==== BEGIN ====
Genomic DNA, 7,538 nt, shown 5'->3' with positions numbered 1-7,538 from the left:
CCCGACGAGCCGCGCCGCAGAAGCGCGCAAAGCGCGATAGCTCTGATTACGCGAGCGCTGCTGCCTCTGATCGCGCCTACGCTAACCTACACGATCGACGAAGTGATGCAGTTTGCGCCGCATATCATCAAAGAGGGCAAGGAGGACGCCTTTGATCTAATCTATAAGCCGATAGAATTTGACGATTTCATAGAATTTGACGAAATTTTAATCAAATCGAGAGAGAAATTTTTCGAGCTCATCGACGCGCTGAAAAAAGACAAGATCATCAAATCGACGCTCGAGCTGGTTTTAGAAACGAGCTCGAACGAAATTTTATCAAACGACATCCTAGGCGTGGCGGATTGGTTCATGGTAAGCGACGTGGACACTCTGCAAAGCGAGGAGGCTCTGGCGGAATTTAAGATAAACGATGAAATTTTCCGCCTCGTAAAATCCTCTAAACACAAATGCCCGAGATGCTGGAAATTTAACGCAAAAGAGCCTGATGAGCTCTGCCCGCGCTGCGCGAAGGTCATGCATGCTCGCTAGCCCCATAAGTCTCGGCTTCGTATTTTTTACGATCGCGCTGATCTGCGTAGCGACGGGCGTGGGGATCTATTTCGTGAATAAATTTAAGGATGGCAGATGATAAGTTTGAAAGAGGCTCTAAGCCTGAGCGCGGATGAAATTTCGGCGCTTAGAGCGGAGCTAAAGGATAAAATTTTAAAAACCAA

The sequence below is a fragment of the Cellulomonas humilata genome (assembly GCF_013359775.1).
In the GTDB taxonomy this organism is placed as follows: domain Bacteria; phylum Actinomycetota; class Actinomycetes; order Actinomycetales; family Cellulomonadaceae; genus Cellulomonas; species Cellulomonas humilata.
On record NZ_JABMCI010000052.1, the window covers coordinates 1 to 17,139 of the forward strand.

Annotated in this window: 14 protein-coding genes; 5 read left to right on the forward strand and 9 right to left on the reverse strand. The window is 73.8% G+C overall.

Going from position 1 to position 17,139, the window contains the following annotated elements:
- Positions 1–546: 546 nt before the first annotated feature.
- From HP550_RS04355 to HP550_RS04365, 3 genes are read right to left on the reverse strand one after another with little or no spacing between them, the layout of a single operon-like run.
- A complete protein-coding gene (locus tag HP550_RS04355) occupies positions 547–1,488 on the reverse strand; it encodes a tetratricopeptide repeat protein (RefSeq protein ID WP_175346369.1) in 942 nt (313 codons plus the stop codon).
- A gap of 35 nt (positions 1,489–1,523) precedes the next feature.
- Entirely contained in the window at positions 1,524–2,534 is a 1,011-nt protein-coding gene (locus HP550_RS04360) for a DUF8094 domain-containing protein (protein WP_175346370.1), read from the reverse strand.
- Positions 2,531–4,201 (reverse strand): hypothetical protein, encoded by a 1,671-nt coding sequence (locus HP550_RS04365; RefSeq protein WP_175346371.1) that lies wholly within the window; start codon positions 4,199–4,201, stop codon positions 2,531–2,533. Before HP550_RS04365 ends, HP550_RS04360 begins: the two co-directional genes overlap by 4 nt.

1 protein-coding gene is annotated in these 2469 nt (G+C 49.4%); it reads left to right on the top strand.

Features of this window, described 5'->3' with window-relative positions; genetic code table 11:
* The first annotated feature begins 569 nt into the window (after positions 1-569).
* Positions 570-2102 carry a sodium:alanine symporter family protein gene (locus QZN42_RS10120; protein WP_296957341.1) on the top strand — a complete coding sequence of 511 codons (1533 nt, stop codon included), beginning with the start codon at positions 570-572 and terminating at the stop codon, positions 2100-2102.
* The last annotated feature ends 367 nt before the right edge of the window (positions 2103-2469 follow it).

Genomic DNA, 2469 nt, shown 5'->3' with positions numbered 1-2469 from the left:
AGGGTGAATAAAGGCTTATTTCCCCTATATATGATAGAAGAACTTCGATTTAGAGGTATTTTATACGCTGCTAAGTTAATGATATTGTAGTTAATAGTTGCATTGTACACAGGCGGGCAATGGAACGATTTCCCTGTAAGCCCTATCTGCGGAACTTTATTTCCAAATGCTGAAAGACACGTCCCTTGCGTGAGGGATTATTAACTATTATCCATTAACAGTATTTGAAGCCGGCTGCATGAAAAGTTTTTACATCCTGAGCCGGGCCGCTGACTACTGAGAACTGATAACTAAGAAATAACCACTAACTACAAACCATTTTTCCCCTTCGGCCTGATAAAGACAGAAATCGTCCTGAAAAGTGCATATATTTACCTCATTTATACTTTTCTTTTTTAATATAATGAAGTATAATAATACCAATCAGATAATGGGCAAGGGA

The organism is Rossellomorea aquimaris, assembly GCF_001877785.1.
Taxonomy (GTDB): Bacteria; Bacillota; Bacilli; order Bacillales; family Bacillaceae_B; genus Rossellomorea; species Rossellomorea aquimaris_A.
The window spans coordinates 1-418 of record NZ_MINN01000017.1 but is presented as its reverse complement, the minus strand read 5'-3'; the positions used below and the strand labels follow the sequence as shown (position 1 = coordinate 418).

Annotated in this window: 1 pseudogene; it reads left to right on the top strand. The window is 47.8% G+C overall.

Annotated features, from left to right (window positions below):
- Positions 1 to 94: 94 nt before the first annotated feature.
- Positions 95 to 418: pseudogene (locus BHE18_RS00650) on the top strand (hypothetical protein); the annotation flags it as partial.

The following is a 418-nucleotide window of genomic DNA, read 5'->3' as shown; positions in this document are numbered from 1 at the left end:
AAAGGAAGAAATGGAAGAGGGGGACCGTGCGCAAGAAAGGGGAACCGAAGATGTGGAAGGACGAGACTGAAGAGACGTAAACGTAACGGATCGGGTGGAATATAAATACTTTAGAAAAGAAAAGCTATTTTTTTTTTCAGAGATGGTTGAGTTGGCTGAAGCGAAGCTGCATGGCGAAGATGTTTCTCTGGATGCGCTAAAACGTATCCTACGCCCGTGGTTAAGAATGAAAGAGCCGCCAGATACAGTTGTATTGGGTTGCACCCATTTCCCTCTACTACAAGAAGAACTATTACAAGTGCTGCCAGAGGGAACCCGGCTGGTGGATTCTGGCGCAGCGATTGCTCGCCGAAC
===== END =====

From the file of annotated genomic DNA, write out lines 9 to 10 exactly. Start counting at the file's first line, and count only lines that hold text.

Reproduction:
- From HP550_RS04355 to HP550_RS04365, 3 genes are read right to left on the reverse strand one after another with little or no spacing between them, the layout of a single operon-like run.
- A complete protein-coding gene (locus tag HP550_RS04355) occupies positions 547–1,488 on the reverse strand; it encodes a tetratricopeptide repeat protein (RefSeq protein ID WP_175346369.1) in 942 nt (313 codons plus the stop codon).